When Gainesville polit-punks Against Me! hit the scene with their debut seven-inch, Crime as Forgiven by Against Me!, and their riotous and upbeat full-length Reinventing Axl Rose in 2002, hordes of anarchists, gutter punks, and DIY basement bros across the nation clambered aboard their train.
The band was more than just a punk outfit—they were a movement, and they shared their ideas and opinions with a sense of humor. They lit an activist spark with their blistering anthems and they fostered a sense of community through music. They played shows in small, crammed spaces, with the audience becoming participants in the performance—it was direct action, participatory democracy, and anarchist revolution as a punk show.
The admiration they received was so strong that fans have held them up to the standards set by Axl Rose and its era ever since.
Not counting their acoustic EP and live record, two full-lengths have come and gone since the days of Axl Rose (2003's As the Eternal Cowboy and 2005's Searching for a Former Clarity), and with each album the band have evolved both musically and ideologically.
Their songs are no longer as rough, their steadfast antiwar/anticonsumerism ideas are no longer the backbone of every track. And with their new album, New Wave, the band has made the bound-to-be-criticized move to a major label. They don't have the same youthful, idealistic passion—but they're still passionate. They're just on a different ride, a new wave if you will. From the anthemic title track to the ridiculously catchy "Thrash Unreal," Against Me! are exploring music with a lighter heart. But they're still willing to emotionally bleed for the fans they've connected with ("The Ocean"), and they still make observations about our current political chaos ("Americans Abroad" and the slightly tongue-in-cheek "White People for Peace"), even if those observations are less pointed than their previous manifestos.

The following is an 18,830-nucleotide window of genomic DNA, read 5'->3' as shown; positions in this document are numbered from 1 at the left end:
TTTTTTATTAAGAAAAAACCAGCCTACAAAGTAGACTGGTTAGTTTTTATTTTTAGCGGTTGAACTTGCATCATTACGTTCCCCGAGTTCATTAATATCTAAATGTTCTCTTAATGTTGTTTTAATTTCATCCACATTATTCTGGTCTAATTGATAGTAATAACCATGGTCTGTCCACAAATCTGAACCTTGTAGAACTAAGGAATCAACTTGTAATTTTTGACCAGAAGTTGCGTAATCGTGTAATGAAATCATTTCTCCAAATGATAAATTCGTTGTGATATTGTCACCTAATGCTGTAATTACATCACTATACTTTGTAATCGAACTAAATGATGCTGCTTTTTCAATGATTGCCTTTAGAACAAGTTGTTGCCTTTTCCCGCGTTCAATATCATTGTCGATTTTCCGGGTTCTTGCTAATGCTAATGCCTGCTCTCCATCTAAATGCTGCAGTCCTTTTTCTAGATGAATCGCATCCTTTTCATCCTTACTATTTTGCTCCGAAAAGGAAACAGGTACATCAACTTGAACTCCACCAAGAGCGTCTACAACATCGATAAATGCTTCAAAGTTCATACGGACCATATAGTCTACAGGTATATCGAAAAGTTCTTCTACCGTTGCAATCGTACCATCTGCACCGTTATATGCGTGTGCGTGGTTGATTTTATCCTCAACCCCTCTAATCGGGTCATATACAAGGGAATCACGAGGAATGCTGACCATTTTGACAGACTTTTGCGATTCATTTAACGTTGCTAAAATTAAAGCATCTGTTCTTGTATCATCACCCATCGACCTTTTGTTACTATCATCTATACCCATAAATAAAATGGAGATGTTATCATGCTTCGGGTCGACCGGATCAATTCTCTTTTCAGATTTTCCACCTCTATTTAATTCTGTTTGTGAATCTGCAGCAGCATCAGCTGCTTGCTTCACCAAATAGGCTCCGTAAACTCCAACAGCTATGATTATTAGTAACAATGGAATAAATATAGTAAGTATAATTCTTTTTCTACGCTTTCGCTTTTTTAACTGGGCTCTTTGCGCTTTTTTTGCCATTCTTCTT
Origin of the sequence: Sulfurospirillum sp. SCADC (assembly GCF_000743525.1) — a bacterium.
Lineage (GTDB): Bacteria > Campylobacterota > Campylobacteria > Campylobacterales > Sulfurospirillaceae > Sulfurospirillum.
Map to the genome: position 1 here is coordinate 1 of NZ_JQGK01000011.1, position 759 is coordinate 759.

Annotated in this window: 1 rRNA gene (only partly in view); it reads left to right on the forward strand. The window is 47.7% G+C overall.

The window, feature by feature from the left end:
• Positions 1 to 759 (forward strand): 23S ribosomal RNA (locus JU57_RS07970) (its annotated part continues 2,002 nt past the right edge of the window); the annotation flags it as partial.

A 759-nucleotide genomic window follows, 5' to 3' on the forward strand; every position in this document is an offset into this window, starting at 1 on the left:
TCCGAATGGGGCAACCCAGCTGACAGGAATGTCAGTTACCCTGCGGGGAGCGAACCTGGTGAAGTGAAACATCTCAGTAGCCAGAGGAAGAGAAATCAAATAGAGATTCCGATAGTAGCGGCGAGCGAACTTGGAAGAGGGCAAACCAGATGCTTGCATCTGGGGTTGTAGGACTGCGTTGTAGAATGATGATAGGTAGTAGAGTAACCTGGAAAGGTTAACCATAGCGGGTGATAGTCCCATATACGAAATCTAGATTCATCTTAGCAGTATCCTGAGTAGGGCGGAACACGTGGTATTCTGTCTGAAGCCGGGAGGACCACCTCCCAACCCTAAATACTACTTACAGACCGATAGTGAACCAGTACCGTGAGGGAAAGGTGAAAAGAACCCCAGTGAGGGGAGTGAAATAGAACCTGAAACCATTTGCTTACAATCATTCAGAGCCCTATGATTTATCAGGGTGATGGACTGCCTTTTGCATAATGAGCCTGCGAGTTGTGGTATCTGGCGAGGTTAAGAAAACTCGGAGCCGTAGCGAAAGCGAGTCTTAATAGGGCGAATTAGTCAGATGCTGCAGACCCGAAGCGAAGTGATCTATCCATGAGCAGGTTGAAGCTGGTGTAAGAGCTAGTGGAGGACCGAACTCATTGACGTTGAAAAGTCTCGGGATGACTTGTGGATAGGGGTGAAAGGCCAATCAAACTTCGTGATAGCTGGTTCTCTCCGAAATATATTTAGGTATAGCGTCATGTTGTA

The Against Me! of New Wave aren't striving to be a movement, they're happy just being a band. And that's okay. Because they're a damn good one. MEGAN SELING
Against Me! play the Capitol Hill Block Party on Sat July 28.
NICOLE WILLIS AND THE SOUL INVESTIGATORS
Keep Reachin' Up
(Light in the Attic)
I'm rarely impressed by tarted up "retro" groups. They're usually kids trying too hard or hopefuls who get overhyped as sounding "exactly" like some specific period. Even if they get a passable look going while aiming for that period's sound, if the crap songwriting doesn't kill it, the big, bright contemporary production does. So, normally, I couldn't care less. Then I heard Ms. Nicole Willis, singing with the Soul Investigators, just nailing the hell outta early '70s modern SOUL!
Their collaboration, Keep Reachin' Up, first issued last year in Europe, is packed with midtempo modern soul and crossover groovers—all "A" sides—with only a few not-too-distracting funk flourishes. The songs are thoughtfully arranged, with occasional strings, and Willis's voice bounces around gracefully with no flashy dynamics or gangly vibrato. And Keep Reachin' Up maintains its brilliant soulful simmer when held against soul produced circa 1969–1971. The pesky production is just about right, like the Daptones' take on King label funk: The edges have a bit of tooth and it's just a tad overdriven for proper (period) punch. But it perfectly suits their songs' late '60s/early-'70s informed-American-soul coolness.
That this group makes nearly perfect contemporary modern soul/crossover is remarkable. In fact, it's a nice jump for Willis, as she was previously producing contemporary R&B/club action. As for the Investigators, they've been playing for 10 years or so, with a couple solid funk LPs and a handful of 45s, but Keep Reachin' Up is a welcome step forward. MIKE NIPPER